Do You Make Money Online?

Or do you make money by working from home as an independent contractor? If you do and you’re a United States citizen, you might be in for a nasty tax surprise. Read on to see what it is and how to avoid it.

Telecommuters Pay 7.5% More—Automatically

If you’re earning money online through paid surveys or blogging or affiliate marketing or following telecommuting job leads, your tax bill most likely just jumped by at least 7.5% of earnings.

Why? Because when you work for someone else, your employer pays half of your Social Security tax. When you’re a telecommuter/independent contractor, you pay all of it. Even if you only make $100 per month, that’s $1,200 dollars additional income that you’ll have to pay taxes on. Just one of the taxes on that money, the Social Security tax, comes to $169. If you make more, you’ll have to come up with even more when you file your tax return.

Believe me, it bites to fill out your tax forms and realize you owe the IRS hundreds of dollars, or more. It happens to telecommuters because they don’t fully understand the tax implications of their situation and because they don’t know how to avoid it.

To Lower the Tax You Pay in 2009, Start Today

Another mistake telecommuters make is not thinking about taxes until February through March of the year. But by that time it’s too late to do anything to help yourself! If you want to avoid paying too much, the time to get started is now. You need to educate yourself, and I’ve Tried That is here to help.

Tax Tips for the Self Employed

We’re proud to present Tax Tips for Telecommuters, the first of a series of practical reports designed for our readers and anyone else who makes money as a non-employee (click here for a larger image. It’s no more legible, alas.). This 12-page report will teach you the basics you need to know so that you can avoid that unpleasant surprise next April 15. You’ll learn:

  • Why your tax is higher
  • What you can do about it (yes, legally!)
  • Some basic deductions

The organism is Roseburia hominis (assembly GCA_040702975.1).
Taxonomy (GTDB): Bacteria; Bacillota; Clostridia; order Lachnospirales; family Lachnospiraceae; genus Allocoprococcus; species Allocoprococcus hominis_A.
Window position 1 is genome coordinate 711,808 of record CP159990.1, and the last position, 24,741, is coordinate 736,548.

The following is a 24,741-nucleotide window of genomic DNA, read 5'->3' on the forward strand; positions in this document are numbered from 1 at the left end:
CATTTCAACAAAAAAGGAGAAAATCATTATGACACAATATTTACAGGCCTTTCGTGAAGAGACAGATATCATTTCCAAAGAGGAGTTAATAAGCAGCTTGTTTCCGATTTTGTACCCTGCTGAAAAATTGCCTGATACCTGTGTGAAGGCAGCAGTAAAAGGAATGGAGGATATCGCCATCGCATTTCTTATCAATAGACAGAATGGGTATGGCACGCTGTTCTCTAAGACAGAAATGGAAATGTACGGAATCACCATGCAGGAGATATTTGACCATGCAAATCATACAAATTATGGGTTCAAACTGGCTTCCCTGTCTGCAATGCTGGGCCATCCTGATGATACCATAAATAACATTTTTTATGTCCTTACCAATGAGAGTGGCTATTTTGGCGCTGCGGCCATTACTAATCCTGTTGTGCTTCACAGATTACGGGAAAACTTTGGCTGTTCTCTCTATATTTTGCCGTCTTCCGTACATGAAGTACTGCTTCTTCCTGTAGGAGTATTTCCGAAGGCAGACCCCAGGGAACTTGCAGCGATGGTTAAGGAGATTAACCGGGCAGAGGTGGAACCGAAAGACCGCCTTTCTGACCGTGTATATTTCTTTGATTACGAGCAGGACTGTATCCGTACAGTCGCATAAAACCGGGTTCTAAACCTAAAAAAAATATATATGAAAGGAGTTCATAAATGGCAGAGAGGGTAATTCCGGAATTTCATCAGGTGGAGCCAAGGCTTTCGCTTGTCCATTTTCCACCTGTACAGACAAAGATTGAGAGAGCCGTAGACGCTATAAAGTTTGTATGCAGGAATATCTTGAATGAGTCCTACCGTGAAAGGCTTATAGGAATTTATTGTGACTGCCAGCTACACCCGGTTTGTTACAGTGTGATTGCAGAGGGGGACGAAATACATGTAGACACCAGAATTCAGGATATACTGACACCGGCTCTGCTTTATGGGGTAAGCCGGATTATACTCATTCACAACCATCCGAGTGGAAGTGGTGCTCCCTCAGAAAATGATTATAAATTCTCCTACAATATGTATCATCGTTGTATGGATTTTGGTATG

• How your self employed income works with the rest of your return

But Taxes Are Scary!

Yeah, and so were monsters under the bed before you learned the truth that made them non-scary. It’s the same thing with taxes: you just need information. This report gives you the basic truth about working for yourself, starting from the first question you need to ask yourself: “Am I an employee or a contractor?”

It’s so easy to read and explains the steps so clearly that anyone can understand it. I’m 100% certain that if you don’t already know how to handle taxes as a telecommuter, our report will save you money, easily making up for the $9.95 purchase price.

Who Needs This Report?

We’re always straight with you here at I’ve Tried That. Not everyone can benefit from Tax Tips for Telecommuters. You need the report only if all of the following apply:

  • You make more than $400 per year from non-employee sources (including making money online)
  • You don’t understand why and how being a telecommuter matters to your taxes
  • You have never filed a Schedule C or Schedule SE
  • You don’t know what’s deductible or how deductions can help you

Who Does Not Need This Report?

Tax Tips for Telecommuters has nothing to offer you if:

  • You already know a lot about Schedule C and the whole self employed tax thing
  • You are dead
  • You make less than $400 per year in non-employee income
  • You are not an American citizen
  • You are an anarchist who never intends to pay income taxes

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